Located about 150 kilometers south of the Metropolitan Region of Chile, the Colchagua Valley is one of Chile’s especially renowned wine areas for their red varietals. The area of the Colchagua Valley, a word that means “site of small lagoons” was the southern boundary of the Inca Empire and later became the area where the most powerful families of the country built their large mansions, some of which are still standing.
Colchagua is one of the transverse valleys of Central Chile, whose land is washed by the waters of Tinguiririca river and where the cities of San Fernando and Santa Cruz, two of the most important of the Sixth Region are located, and some localities of tourist interest, such as Chimbarongo, Lolol or Pichilemu.
Colchagua Valley is characterized by the excellent quality of their land, a perfect microclimate for growing grapes like Cabernet Sauvignon, which represents an important part of all Valley vineyards, as well as the Carmenere variety.
The Mediterranean climate of Chile presents warm and dry summers and cold and rainy winters, so much appreciated by the vineyards. The growing season is generous on sunny days and with great thermal changes between day and night. The vineyards are strongly influenced by the cooling effect of the Pacific Ocean and the Humboldt Current. It originates in the icy waters near the Antarctica and moves northward along the west coast of South America. The effect of the Humboldt current collision with the coastline of northern Chile produces clouds and fog. However, little or no precipitation occurs.
A unique geography and natural barriers such as the Atacama Desert in the north, the Andes Mountains in the east, the Patagonian Ice Fields and Antarctica in the south, and the Pacific Ocean and the Cordillera de la Costa in the West, protect Chilean vineyards from disease and give rise to a wide range of soil types. This vast mosaic of terroirs makes possible the elaboration of a great diversity of wines.
It is this region of South America also propitious to suffer earthquakes, given the displacement of the tectonic plates of the zone. An earthquake is always synonymous with destruction. We see images on television of how cities, towns, and roads remain after suffering their effects. However, on some occasions, although the less, after an earthquake comes something new. And this is what happened in Chile in February 2010. The family home of the parents of José Ignacio Maturana, over a hundred years old built with old techniques and Chilean clay tile, was completely destroyed. It was then, when they had to start from scratch, life as a family changed and they decided to elaborate high-end wines. Maturana Wines emerged.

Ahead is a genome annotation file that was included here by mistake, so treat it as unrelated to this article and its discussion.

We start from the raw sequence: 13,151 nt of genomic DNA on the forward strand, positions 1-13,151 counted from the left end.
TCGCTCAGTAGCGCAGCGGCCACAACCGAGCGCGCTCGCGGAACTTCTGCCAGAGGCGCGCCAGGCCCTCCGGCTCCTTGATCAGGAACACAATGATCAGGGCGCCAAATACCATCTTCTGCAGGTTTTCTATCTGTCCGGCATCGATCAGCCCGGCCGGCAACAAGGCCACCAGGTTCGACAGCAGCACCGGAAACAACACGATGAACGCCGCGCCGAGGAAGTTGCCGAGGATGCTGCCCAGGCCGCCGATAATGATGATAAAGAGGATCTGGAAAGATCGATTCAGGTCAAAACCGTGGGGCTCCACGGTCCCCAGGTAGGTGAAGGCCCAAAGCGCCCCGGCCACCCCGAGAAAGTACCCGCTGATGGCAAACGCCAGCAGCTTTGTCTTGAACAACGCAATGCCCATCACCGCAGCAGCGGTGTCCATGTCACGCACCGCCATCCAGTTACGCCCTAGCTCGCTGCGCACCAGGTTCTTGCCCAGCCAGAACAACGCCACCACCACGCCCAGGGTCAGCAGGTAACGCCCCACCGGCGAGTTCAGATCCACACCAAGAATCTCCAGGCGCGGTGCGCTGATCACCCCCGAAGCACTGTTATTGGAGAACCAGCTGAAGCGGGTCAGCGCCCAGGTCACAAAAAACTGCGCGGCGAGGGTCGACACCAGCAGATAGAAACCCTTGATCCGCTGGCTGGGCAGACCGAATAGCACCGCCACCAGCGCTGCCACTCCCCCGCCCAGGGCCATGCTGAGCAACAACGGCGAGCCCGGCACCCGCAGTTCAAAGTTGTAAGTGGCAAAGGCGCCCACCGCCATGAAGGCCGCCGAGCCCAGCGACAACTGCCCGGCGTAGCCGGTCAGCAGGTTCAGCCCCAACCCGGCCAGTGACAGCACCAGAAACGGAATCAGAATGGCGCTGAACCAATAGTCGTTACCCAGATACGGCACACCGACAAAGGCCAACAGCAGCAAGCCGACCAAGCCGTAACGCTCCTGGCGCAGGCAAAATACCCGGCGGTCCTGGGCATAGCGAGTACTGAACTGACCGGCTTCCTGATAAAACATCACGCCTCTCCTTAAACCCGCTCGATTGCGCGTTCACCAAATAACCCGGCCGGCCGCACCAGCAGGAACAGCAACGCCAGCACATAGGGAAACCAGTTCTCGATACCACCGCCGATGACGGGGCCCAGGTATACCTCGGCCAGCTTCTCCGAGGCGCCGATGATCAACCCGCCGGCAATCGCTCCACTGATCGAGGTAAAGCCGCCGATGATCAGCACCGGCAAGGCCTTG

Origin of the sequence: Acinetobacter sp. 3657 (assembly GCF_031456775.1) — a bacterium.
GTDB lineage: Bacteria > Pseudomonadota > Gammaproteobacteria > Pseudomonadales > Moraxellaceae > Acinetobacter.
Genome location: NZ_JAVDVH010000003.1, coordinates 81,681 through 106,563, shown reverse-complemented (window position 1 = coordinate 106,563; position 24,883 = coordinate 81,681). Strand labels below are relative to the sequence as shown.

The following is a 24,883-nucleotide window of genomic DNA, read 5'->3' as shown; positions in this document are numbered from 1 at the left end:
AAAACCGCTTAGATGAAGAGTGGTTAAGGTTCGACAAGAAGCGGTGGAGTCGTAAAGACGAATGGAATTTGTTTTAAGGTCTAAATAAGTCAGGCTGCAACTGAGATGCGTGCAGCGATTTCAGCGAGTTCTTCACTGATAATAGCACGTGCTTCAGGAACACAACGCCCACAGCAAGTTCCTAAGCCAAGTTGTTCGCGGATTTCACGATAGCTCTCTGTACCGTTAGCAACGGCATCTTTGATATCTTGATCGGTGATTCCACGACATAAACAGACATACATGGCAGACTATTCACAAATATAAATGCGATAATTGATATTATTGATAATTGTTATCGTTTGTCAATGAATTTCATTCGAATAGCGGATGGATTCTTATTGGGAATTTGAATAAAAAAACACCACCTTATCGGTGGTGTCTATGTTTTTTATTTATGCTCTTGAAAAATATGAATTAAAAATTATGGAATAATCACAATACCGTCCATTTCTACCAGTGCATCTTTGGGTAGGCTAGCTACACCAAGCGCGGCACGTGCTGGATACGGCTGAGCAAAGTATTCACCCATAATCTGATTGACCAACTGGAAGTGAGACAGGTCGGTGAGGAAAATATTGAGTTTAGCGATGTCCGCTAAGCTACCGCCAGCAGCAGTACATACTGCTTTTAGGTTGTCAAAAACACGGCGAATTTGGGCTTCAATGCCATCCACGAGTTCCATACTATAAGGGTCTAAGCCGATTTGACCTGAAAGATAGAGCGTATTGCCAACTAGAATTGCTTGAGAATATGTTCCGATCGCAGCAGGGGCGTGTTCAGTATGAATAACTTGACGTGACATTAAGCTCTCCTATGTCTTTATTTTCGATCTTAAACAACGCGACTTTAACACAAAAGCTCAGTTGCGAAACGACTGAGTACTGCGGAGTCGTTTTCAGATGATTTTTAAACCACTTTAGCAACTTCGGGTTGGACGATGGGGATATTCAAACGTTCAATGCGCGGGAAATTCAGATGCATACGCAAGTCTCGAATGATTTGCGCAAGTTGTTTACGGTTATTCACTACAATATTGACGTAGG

Under this label, José Ignacio Maturana, an agronomist and one of the most renowned winemakers of Chile, produces a wine called MW Maturana Wines, an assembly of Carmenere (80%) and Cabernet Sauvignon (20%) whose grapes come from the town of Marchigue in the Colchagua Valley, an area where the Carmenere offers a great result. The grapes for this wine are harvested and destemmed by hand and fermented in small deposits to highlight the characteristics of the grape and its origin. 20% of the wine is aged in concrete eggs and later in a new 500-liter French barrels and the rest in 300-liter barrels of second and third use for a total period of 14 months. After bottling, the wine is left resting for at least 14 more months.
Another wine is Lucas Maturana Wines, a single varietal Cabernet Sauvignon from the Colchagua Valley that is aged in French oak for 10 months.
José Ignacio has another line of wines that come from vineyards of more than 70 years where all the works are made by hand and under the organic rules. Only a small dose of Sulphur is added at the time of bottling in order to protect and maintain the wine. These wines are fermented with their native yeasts and without adding any oenological additive. The most important of these wines from our point of view is that they are Orange Wines, wines macerated on their skins for a period of time:
Maturana Semillon Wines is a single varietal Semillon. 20% of the wine ferments on the skins for three and a half months. The rest is fermented as a traditional wine. The vineyard is located in the coastal area of Paredones.
Maturana Naranjo Wines is a monovarietal of Torontel macerated on the skins for six months and a half. The fermentation of this wine is in open barrels. The vineyard is located in Loncomilla in the Maule Valley.
In 2011 José Ignacio and his family created Puente Austral Wines brand, in the Colchagua Valley. Under this label, they produce different wines with international varieties such as Sauvignon Blanc, Cabernet Sauvignon, Carmenere and Merlot, distributed on different lines: Entrada, Selección, Reserva Privada and Gran Reserva elaborated with Cabernet Sauvignon and Merlot. They also make a sparkling wine with Pinot Noir and Chardonnay.
Soon we will talk with José Ignacio Maturana about his wines and his wine philosophy.